Party Democracy Keeps U.S. Democracy Alive
Parties need to be open. Primaries don’t.
who famously said that “democracy is not found in the parties but between the parties.” He argued that the whole idea that a party could be run democratically was a farce since a party would always contain a small elite who would do all the real maneuvering and a large group of weakly attached voters who bore no obligations to the party whatsoever and had little idea of how it should be run. We could call that an oligarchy, he said, or we could just dispense with our quaint notions of internal party democracy, let the parties pick who they’re going to pick, and do our best to ensure fair and open competition between the parties in general elections, which is the essence of democratic accountability.
Yup. Seth also calls for more discussion about this, so here's my response.
If democracy only comes down to the “accountability” of throwing out (or keeping) the bums, then democracy isn’t much of a system of government even in the best of conditions. Granted, for many of us, that’s all the democracy we really engage in. And for political leaders, the basic electoral incentive of “when in office, try to produce good times” is certainly better than nothing.
But it’s not that much better than nothing. It’s nothing like the rule of the people, which to me is the core definition of democracy, let alone like Lincoln’s definition of government "of, by, and for the people."
I think Schattschneider and those who agree with him take a wrong turn in thinking that intraparty democracy requires that voters, as mere voters, should make the key decisions. They should not and, really, cannot. Average voters just aren’t that interested in the kind of decisions that define intraparty competition (which is probably one reason why primary election turnout is typically abysmal). To the extent that typical voters make decisions by voting in primaries, the results are often heavily influenced by media or by random events such as the timing of gaffes, or a third candidate benefiting when two others attack each other.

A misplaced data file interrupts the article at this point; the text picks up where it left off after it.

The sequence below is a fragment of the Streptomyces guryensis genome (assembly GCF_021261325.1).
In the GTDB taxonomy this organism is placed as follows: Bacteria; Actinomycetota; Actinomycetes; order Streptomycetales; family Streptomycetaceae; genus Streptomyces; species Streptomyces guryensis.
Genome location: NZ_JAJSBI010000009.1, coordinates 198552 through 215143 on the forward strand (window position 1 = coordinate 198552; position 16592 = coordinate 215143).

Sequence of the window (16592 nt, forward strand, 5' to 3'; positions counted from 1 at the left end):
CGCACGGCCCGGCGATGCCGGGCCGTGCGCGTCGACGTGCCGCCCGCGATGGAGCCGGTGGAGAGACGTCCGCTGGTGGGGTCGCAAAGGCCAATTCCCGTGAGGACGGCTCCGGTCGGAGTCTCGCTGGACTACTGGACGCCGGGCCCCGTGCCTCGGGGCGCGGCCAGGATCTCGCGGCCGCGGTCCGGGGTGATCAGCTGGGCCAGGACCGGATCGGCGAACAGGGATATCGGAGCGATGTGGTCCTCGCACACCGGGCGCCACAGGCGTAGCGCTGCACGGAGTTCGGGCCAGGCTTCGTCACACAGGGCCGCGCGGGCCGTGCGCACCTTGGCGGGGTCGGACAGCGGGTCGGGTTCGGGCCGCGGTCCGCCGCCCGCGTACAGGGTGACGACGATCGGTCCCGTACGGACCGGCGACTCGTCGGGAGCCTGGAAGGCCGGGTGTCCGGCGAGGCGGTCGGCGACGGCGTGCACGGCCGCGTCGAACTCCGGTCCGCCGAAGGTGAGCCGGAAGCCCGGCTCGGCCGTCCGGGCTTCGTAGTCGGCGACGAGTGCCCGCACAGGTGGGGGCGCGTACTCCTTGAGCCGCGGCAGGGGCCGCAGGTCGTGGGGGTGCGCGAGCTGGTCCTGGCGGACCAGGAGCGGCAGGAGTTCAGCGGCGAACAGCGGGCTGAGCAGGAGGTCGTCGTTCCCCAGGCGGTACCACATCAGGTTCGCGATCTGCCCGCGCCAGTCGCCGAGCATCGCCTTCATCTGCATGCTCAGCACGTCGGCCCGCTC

If parties must be, in a sense, a conspiracy of some against all -- and Schattschneider and other theorists are correct about that -- then the conspiracy must be open to all. Parties must be permeable. It must be possible for citizens who want to be more than mere voters to enter into that special “conspiracy” and even to affect its most basic terms.
Of course, that doesn’t mean that any newcomer is entitled to take over the party on day one. Nor does it specify what kind of internal procedures parties must adopt in order to give those self-selected members of the “conspiracy” a meaningful voice. It’s perfectly compatible with a larger democracy for those who bring the most resources (including time, effort, influence or money) to have the most power. But it must be relatively easy for new people to join and to participate in party activities, and subsequently to earn a say in nominations, policy positions and the rest of the party's business.
Without such openness (which is at least a form of internal democracy) there is simply no way for ordinary citizens, or perhaps even non-elite groups, to do the routine work of democracy -- making policy commitments and calibrating the intensity of those commitments. Voting in either general or primary elections simply doesn't suffice.
The resulting parties might be “elite,” but in the U.S. right now those elites are made up of many thousands of Democratic and Republican party actors, including activists, members of party-aligned interest groups and campaign and governing professionals and politicians. The line separating the realm of party actors from that of mere voters is, fortunately, quite thin for those who want to pass through. To me, the key to preserving democracy involves keeping that line permeable, and not fiddling around with which voters are going to be involved in primary elections.
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